Symptoms

Apart from coughing, major symptoms which may accompany dry cough are:


  • Blood in the sputum

  • Feeling breathless

  • Fever

  • Chest pain

  • Weight loss

Causes And Risk Factors

Causes

Various factors can contribute to dry cough, including irritants like dust and smoke; and ailments like asthma, reflux disease, and more. Here is a lowdown on the most common culprits behind a dry cough.

Asthma

It is a condition that narrows down your airways by swelling them up. Asthma, in general, can manifest through both dry and wet cough, the latter being more common.

Gastroesophageal Reflux Disease (GERD)

This condition gives you what we call a heartburn. However, GERD can make you experience dry cough too. There are times when acid from your stomach flows back to your oesophagus, the tube-like structure that connects your mouth to the stomach. This leads to a dry cough.

Postnasal drip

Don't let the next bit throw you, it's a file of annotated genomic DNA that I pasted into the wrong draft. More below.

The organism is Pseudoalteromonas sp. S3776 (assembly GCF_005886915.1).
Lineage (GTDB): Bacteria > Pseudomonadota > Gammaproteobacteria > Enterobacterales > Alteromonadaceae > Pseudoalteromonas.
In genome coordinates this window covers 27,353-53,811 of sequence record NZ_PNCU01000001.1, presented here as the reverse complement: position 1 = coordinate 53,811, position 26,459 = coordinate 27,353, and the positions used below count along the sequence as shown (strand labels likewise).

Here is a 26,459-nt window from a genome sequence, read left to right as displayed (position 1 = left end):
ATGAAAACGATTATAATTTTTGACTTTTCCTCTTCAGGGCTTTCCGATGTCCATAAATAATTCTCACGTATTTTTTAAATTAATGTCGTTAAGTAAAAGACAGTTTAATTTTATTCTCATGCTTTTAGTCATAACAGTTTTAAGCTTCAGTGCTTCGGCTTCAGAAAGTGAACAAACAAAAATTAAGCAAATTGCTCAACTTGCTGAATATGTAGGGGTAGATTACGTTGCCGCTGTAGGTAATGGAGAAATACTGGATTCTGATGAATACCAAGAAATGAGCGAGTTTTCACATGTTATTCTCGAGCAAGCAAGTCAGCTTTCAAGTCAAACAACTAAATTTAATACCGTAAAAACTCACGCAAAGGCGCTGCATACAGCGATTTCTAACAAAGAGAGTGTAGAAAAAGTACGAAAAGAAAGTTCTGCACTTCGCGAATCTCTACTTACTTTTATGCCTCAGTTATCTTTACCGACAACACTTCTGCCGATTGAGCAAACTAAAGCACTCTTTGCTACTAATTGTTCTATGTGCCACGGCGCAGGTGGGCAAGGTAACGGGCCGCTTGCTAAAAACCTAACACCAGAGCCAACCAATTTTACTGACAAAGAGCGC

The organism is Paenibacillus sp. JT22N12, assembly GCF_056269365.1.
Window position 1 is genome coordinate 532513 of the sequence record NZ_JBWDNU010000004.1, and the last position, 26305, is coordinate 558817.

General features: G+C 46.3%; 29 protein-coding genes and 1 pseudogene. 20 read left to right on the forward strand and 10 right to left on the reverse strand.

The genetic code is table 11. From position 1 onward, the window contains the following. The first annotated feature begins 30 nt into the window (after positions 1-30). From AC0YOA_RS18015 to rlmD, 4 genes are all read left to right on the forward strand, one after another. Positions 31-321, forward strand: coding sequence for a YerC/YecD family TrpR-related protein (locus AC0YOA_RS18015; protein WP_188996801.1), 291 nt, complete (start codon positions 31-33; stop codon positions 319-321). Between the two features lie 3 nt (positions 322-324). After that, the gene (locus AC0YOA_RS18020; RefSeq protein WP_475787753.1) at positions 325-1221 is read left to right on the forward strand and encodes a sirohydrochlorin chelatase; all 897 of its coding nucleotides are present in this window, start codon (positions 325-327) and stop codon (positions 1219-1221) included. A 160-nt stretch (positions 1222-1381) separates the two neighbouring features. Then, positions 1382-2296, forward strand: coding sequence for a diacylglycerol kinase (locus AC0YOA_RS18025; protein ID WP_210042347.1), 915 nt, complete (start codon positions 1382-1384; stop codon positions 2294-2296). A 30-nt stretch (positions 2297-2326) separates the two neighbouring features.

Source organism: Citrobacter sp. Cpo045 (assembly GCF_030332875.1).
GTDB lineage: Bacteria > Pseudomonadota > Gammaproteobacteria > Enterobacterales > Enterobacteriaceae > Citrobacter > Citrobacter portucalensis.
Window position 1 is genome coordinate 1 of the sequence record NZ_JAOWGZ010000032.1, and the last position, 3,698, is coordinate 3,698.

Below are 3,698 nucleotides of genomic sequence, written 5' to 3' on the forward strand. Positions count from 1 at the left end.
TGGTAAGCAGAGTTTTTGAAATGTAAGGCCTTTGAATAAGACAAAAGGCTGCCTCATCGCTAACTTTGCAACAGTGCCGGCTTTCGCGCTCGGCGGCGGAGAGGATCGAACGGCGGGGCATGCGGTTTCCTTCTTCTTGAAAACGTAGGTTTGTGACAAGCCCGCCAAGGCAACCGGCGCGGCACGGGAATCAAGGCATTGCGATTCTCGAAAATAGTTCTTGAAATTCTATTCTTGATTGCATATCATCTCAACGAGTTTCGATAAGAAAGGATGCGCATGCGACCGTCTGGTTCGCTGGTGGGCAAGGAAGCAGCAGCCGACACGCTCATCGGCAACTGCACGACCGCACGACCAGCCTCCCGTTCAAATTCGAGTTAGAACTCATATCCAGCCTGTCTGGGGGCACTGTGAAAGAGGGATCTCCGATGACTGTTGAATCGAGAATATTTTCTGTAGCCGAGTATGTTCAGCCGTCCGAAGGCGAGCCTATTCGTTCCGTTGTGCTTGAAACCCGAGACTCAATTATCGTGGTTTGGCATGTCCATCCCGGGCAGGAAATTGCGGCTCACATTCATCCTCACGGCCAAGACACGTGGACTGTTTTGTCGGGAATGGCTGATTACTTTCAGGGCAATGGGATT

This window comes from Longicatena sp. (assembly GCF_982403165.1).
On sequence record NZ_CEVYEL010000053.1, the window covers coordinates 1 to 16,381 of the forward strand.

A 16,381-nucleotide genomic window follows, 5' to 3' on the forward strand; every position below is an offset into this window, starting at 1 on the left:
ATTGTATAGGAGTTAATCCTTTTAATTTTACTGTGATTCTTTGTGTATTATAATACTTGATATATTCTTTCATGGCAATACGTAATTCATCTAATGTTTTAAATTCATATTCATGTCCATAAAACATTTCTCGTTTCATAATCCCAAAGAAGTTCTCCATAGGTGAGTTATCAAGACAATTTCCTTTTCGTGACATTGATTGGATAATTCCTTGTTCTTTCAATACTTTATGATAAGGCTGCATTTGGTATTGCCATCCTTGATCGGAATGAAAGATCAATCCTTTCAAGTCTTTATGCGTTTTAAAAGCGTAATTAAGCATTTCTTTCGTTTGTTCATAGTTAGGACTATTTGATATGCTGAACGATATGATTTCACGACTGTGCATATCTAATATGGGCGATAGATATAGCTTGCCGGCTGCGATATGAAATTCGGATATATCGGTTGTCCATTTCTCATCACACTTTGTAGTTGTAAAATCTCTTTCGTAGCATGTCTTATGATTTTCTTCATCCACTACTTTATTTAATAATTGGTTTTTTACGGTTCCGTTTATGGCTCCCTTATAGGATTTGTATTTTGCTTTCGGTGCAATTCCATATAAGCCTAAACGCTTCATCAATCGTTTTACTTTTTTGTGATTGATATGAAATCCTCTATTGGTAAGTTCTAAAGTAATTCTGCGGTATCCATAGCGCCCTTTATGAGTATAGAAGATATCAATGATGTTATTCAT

In this condition, watery mucus from your nose flows through your throat, resulting in a dry cough at times. However, the cough triggered by postnasal drip can also be wet quite often. In most cases, sinus infection or nasal allergy can result in postnasal drip.

Viral infection in the upper respiratory tract

Sometimes, you experience a long-term cough even after recovering from a common cold caused by a viral infection. This cough, which can persist for as long as two months, can be dry and is often the result of irritation in your airways. It takes time to heal. So, you need to be patient with this stubborn cough.

Some unusual causes behind a dry cough could be lung cancer, a collapsed lung or heart failure.

Risk Factors

The risk factors for dry cough include:

Smoking: One of the significant risk factors for chronic cough is smoking. The coughing is caused due to the toxins breathed in the lungs during smoking.

Contact with someone who has respiratory infections: Getting on the radar of someone having contagious respiratory diseases can increase your chances of cough.

Allergies: When exposed to a particular trigger, some people have coughing as a reflex to their body being allergic to the stimulus.

Environmental factors: Smoke or irritants in the air can trigger a cough.